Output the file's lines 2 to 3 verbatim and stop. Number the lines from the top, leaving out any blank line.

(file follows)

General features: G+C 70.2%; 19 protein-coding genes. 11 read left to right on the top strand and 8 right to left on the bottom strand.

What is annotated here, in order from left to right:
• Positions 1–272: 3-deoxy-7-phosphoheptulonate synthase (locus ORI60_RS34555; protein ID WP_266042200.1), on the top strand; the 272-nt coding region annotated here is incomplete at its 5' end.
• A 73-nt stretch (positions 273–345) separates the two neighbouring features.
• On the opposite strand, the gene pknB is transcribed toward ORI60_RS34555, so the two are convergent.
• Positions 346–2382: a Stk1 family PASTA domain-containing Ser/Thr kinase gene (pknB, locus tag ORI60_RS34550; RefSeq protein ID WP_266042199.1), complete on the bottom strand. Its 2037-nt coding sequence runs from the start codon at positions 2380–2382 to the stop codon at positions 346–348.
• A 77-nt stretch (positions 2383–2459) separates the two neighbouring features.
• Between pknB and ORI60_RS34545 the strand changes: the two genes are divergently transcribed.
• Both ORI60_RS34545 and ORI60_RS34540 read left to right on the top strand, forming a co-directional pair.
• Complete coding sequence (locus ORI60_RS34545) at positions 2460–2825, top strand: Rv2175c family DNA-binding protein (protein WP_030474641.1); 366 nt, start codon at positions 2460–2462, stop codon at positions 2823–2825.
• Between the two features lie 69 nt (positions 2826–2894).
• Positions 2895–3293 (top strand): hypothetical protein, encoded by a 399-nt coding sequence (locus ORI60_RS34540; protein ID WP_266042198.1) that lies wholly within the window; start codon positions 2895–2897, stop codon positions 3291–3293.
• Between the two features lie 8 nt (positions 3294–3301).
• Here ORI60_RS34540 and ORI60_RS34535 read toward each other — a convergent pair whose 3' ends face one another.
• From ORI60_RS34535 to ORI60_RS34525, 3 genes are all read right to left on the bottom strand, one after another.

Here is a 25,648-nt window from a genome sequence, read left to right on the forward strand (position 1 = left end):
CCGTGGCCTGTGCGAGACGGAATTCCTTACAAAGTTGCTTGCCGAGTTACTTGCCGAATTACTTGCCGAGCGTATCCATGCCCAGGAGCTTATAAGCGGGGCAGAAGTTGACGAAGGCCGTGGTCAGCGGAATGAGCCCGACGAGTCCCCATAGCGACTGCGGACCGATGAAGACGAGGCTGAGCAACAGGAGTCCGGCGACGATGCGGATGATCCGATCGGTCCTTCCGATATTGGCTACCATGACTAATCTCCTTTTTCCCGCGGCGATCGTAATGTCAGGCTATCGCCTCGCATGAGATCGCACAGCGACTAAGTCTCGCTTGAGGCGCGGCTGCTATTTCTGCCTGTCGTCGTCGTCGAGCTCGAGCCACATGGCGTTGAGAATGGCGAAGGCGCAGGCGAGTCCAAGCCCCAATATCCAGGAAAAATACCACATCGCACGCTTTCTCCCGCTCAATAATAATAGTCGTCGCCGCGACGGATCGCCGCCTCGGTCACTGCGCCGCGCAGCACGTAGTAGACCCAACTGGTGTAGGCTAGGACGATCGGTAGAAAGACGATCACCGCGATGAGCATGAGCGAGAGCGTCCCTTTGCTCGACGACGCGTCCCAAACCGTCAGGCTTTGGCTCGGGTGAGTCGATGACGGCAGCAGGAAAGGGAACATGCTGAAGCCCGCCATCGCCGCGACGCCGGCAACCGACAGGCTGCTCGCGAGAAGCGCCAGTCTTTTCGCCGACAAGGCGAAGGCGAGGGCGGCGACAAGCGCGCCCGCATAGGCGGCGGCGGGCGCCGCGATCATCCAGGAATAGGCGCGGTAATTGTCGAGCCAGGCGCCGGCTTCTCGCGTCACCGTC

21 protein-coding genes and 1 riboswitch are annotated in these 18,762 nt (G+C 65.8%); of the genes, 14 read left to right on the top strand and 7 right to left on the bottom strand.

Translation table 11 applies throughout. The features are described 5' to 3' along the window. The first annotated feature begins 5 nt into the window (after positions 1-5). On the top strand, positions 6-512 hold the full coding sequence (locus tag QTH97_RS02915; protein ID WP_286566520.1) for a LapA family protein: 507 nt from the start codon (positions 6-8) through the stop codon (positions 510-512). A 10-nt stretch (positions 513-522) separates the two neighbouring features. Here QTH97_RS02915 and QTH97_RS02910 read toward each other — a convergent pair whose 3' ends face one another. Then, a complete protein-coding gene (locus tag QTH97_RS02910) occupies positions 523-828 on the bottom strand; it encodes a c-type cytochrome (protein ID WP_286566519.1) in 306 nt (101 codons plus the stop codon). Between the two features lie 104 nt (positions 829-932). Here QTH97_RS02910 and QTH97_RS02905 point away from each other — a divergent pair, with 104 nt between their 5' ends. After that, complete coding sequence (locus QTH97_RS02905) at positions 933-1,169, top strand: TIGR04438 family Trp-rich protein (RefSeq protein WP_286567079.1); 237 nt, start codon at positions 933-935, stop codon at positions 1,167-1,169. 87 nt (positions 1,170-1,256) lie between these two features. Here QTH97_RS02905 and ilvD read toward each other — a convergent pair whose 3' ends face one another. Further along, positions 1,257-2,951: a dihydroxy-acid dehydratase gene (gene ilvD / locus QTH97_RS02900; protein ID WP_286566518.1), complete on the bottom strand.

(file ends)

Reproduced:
What is annotated here, in order from left to right:
• Positions 1–272: 3-deoxy-7-phosphoheptulonate synthase (locus ORI60_RS34555; protein ID WP_266042200.1), on the top strand; the 272-nt coding region annotated here is incomplete at its 5' end.